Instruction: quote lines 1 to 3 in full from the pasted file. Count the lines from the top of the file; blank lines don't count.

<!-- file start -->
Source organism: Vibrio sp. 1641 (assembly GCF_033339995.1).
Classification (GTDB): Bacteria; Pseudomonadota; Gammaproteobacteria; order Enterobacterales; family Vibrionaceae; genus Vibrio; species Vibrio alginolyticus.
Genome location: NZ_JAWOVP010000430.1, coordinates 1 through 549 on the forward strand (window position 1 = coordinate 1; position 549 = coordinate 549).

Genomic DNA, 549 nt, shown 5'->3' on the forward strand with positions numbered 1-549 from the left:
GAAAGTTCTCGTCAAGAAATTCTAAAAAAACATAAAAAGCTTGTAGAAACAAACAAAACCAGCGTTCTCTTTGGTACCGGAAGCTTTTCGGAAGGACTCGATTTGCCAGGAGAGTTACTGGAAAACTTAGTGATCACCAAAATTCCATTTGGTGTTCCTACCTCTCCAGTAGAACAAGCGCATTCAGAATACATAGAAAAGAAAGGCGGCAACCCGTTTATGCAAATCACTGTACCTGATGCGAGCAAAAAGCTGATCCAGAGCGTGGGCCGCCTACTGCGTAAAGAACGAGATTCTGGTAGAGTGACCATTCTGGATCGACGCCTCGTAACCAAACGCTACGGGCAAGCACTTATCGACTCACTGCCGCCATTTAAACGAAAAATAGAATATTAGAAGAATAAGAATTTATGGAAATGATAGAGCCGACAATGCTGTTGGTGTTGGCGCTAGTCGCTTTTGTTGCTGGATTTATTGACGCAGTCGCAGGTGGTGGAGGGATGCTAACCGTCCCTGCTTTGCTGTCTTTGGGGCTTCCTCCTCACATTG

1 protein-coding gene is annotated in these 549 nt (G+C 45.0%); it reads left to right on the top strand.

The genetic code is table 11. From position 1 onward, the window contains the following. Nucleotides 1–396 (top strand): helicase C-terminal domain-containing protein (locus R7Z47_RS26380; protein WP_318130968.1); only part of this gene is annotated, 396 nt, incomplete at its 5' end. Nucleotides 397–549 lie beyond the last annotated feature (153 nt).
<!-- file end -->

Source organism: Vibrio sp. 1641 (assembly GCF_033339995.1).
Classification (GTDB): Bacteria; Pseudomonadota; Gammaproteobacteria; order Enterobacterales; family Vibrionaceae; genus Vibrio; species Vibrio alginolyticus.
Genome location: NZ_JAWOVP010000430.1, coordinates 1 through 549 on the forward strand (window position 1 = coordinate 1; position 549 = coordinate 549).